I am the author of several books and currently a fellow at Halcyon Arts Lab in Washington DC where I am curating an anthology of poetry by incarcerated indigenous women. As a citizen of the Cherokee Nation, it is a passion project years in the making. Find out more at www.jessicamehta.com.
I have cradled so many dying
things in these arms, my breast is a slow
beating graveyard. Wrest open
the brittle bars of my ribcage,
the arching foyer to this wanting
mausoleum. Guilt is so heavy,
so much more slippery
than sorrow—these hands
know the subtleties
between early-leaving seizures
and last no-takeback spasms.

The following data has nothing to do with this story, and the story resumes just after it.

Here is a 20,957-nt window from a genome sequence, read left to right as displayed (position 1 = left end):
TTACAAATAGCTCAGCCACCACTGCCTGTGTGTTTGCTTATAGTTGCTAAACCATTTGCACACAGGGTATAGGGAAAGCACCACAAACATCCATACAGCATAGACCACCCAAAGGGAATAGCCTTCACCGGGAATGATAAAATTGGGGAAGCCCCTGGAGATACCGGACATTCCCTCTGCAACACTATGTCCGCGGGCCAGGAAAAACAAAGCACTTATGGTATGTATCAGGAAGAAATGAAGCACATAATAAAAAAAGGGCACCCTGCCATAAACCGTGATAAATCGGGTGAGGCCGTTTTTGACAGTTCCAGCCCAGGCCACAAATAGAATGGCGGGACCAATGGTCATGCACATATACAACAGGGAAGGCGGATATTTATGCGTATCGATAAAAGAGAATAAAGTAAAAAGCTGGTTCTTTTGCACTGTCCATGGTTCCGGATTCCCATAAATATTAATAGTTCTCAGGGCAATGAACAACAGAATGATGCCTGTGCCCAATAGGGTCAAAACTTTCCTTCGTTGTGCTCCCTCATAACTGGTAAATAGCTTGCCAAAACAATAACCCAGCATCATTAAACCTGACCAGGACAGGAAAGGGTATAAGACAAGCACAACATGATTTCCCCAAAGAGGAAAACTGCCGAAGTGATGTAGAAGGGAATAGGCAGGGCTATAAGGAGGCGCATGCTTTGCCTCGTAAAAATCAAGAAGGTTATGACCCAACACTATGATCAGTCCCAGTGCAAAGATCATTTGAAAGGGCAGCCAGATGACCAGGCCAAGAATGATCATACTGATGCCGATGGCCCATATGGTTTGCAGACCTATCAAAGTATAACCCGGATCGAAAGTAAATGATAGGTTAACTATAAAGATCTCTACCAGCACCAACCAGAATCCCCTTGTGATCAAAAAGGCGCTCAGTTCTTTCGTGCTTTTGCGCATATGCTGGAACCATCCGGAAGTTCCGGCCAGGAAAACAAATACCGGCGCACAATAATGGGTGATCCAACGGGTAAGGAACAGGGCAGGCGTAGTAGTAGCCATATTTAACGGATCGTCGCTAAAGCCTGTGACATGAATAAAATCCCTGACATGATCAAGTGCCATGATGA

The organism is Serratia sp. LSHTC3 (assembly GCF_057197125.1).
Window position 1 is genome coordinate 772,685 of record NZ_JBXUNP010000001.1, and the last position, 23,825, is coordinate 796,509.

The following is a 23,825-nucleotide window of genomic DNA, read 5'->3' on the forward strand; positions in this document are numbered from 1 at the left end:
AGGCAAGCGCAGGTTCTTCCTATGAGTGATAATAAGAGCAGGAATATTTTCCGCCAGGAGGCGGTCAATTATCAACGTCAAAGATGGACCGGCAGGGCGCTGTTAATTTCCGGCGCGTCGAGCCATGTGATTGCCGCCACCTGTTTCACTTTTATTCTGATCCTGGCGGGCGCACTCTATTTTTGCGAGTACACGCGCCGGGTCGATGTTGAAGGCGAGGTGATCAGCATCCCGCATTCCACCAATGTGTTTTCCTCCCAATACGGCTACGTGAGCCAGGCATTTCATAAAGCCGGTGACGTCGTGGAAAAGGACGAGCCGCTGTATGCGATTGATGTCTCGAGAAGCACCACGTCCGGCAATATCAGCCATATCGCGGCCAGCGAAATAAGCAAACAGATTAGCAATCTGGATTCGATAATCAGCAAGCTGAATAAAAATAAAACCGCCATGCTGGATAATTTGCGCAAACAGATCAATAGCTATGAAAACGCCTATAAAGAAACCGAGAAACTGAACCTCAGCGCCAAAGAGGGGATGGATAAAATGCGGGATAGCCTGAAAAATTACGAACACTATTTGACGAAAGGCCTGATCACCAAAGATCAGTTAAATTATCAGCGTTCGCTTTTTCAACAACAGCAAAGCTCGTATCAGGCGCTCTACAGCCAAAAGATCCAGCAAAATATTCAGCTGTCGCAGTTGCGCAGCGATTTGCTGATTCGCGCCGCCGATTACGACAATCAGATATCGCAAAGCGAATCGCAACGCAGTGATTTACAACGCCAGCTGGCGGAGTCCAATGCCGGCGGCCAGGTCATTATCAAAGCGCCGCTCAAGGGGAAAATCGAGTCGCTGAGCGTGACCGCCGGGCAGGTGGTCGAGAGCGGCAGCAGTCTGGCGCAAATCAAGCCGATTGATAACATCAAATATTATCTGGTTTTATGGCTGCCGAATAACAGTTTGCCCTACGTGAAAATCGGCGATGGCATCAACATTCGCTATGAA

Death’s usher, perched
at the in-between, I’ll ever carry
those echoing tremors
reverberating through my bones,
another notch in my osteobiography.
So many expirations I’ve blown
out in coos and shushes; let us talk gently
to the moribund. This morning,
after your stiffness settled
permanent in my skeleton, I brought the red
plums to a second boil—drowned
them syrup-slow in saccharine
pours, dumbly, costive, as if sweetness
alone might hasten this season to end.